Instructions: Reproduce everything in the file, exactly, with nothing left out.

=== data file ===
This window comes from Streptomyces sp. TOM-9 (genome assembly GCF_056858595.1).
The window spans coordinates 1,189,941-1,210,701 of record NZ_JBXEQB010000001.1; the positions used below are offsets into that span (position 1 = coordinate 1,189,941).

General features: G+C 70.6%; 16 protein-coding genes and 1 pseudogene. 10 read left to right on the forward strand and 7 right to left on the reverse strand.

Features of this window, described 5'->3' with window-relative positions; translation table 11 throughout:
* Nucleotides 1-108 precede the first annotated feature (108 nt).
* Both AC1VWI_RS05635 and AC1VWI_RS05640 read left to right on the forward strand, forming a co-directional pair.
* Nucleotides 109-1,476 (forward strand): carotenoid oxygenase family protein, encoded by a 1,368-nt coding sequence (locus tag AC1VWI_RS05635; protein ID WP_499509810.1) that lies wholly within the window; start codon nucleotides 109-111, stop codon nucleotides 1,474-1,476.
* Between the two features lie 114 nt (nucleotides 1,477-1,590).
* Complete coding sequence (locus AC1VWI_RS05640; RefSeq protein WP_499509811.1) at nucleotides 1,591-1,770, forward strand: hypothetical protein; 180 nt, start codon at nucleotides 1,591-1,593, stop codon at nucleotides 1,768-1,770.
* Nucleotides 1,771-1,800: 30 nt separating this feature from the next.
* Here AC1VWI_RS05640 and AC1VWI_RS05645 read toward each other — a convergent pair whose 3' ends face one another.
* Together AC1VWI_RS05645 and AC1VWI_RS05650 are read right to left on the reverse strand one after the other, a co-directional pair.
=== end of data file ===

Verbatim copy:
This window comes from Streptomyces sp. TOM-9 (genome assembly GCF_056858595.1).
The window spans coordinates 1,189,941-1,210,701 of record NZ_JBXEQB010000001.1; the positions used below are offsets into that span (position 1 = coordinate 1,189,941).

General features: G+C 70.6%; 16 protein-coding genes and 1 pseudogene. 10 read left to right on the forward strand and 7 right to left on the reverse strand.

Features of this window, described 5'->3' with window-relative positions; translation table 11 throughout:
* Nucleotides 1-108 precede the first annotated feature (108 nt).
* Both AC1VWI_RS05635 and AC1VWI_RS05640 read left to right on the forward strand, forming a co-directional pair.
* Nucleotides 109-1,476 (forward strand): carotenoid oxygenase family protein, encoded by a 1,368-nt coding sequence (locus tag AC1VWI_RS05635; protein ID WP_499509810.1) that lies wholly within the window; start codon nucleotides 109-111, stop codon nucleotides 1,474-1,476.
* Between the two features lie 114 nt (nucleotides 1,477-1,590).
* Complete coding sequence (locus AC1VWI_RS05640; RefSeq protein WP_499509811.1) at nucleotides 1,591-1,770, forward strand: hypothetical protein; 180 nt, start codon at nucleotides 1,591-1,593, stop codon at nucleotides 1,768-1,770.
* Nucleotides 1,771-1,800: 30 nt separating this feature from the next.
* Here AC1VWI_RS05640 and AC1VWI_RS05645 read toward each other — a convergent pair whose 3' ends face one another.
* Together AC1VWI_RS05645 and AC1VWI_RS05650 are read right to left on the reverse strand one after the other, a co-directional pair.